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Ditch These Common Yoga Cues, ASAP

Your teacher might use these cues all the time—and they could be causing a lot of harm.

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“I travel around the world teaching and have noticed there are a number of commonly taught principles in yoga classes that are just not based in anatomical reality,” says Lasater, author of Yoga Myths: What You Need to Learn and Unlearn for a Safe and Healthy Yoga Practice. “They’re not helping anyone and, worse, could be causing a lot of harm.” Here are Lasater’s picks for two cues to ditch.

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David Martinez

“Tuck your tailbone in Tadasana (Mountain Pose)” 

Doing so distorts the natural curve in your lower spine and destabilizes the sacroiliac (SI) joint between your sacrum and your ilia (the pair of large bones of the pelvis), which can cause low back pain. You’ll likely compensate by over lifting your breastbone, which flattens your thoracic curve—which is too much for a neutral standing position.

Do this instead: Find a doorway and stand with your back against one of the corners. With your feet parallel to each other and a little wider than hip-width, place your tailbone, mid-thoracic spine, and the back of your head against the slightly sharp edge of the wall. Make sure your chin is parallel to the floor, and stand here for a few breaths, noticing how free your breathing feels. The diaphragm is connected to the L1 vertebra, so when you keep the lumbar spine in this natural curve, you can breathe more freely.To feel the normal scapular movement, reach up as though grabbing something high on a shelf.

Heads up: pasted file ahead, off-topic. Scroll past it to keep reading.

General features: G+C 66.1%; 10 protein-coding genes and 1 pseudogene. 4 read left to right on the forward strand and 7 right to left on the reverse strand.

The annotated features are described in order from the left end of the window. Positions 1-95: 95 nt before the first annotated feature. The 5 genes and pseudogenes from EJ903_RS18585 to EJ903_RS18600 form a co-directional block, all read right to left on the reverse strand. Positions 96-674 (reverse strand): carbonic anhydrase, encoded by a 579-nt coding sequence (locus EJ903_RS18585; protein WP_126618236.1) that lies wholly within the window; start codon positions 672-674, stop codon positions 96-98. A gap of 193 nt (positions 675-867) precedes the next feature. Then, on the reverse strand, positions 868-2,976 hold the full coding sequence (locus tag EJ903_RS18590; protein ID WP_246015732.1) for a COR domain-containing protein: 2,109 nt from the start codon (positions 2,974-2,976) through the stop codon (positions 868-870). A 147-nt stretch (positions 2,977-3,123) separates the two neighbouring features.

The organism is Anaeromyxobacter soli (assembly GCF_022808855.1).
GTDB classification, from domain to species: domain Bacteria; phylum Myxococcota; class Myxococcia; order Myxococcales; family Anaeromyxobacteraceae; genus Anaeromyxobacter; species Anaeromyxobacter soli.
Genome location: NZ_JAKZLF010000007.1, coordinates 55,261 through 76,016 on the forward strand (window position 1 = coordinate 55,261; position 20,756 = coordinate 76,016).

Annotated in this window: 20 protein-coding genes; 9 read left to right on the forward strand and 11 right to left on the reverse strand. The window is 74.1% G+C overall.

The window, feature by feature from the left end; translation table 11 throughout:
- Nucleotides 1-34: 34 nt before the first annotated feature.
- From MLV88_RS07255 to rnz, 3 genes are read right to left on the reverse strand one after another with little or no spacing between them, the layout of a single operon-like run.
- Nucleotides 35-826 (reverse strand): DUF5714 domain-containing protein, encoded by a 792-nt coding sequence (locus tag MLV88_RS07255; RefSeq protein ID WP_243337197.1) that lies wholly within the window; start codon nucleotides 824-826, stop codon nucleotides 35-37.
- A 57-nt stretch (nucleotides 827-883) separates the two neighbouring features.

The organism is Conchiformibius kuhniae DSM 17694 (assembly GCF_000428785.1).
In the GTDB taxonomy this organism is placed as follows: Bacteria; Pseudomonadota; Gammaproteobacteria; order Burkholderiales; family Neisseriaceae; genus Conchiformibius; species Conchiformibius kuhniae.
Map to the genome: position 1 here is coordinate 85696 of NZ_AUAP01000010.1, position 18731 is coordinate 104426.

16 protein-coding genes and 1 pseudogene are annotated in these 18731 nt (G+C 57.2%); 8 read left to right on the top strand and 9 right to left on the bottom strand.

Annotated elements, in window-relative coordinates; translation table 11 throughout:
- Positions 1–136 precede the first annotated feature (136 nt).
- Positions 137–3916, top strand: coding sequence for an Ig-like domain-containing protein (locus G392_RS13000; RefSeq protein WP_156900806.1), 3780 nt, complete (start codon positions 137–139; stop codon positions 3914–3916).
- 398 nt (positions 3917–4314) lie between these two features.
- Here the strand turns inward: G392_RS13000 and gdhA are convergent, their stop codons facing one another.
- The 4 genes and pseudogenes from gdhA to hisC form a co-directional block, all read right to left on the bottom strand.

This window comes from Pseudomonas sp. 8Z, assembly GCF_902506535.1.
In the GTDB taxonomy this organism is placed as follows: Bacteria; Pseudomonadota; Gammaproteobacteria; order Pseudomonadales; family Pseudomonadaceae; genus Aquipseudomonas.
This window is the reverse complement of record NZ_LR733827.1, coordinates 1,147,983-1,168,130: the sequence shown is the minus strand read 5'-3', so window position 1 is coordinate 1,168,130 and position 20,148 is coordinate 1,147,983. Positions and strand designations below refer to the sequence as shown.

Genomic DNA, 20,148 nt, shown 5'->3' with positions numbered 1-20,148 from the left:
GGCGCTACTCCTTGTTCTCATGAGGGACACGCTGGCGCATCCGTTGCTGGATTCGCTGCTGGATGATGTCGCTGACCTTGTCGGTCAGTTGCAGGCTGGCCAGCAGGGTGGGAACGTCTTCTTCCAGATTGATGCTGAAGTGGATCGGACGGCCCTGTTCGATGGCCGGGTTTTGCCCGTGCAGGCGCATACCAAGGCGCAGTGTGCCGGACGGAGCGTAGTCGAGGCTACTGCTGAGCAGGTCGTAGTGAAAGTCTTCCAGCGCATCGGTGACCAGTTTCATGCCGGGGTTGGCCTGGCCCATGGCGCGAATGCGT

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David Martinez

“Drop your shoulders down your back as you reach your arms skyward”

To understand the shoulder joint, you need to get to know your scapula, which is the key to how we move the entire upper extremity. Try this: While standing, without interfering with the natural movement of your scapula, slowly abduct one of your arms out to your side. Notice that your scapula doesn’t move very much at the beginning of the movement, but as you continue to move your arm skyward, you’ll immediately feel your scapula elevate and rotate. This rotation and elevation is a normal part of flexion and helps prevent injury.

Do this instead: As you raise your arms above your head, imagine you are reaching for something you want that’s on a high shelf. Really stretch up without thinking about your movement. You’ll notice the outside, or lateral border, of your scapula, moves up. As it does, feel how much freedom you have to move in your shoulder joint.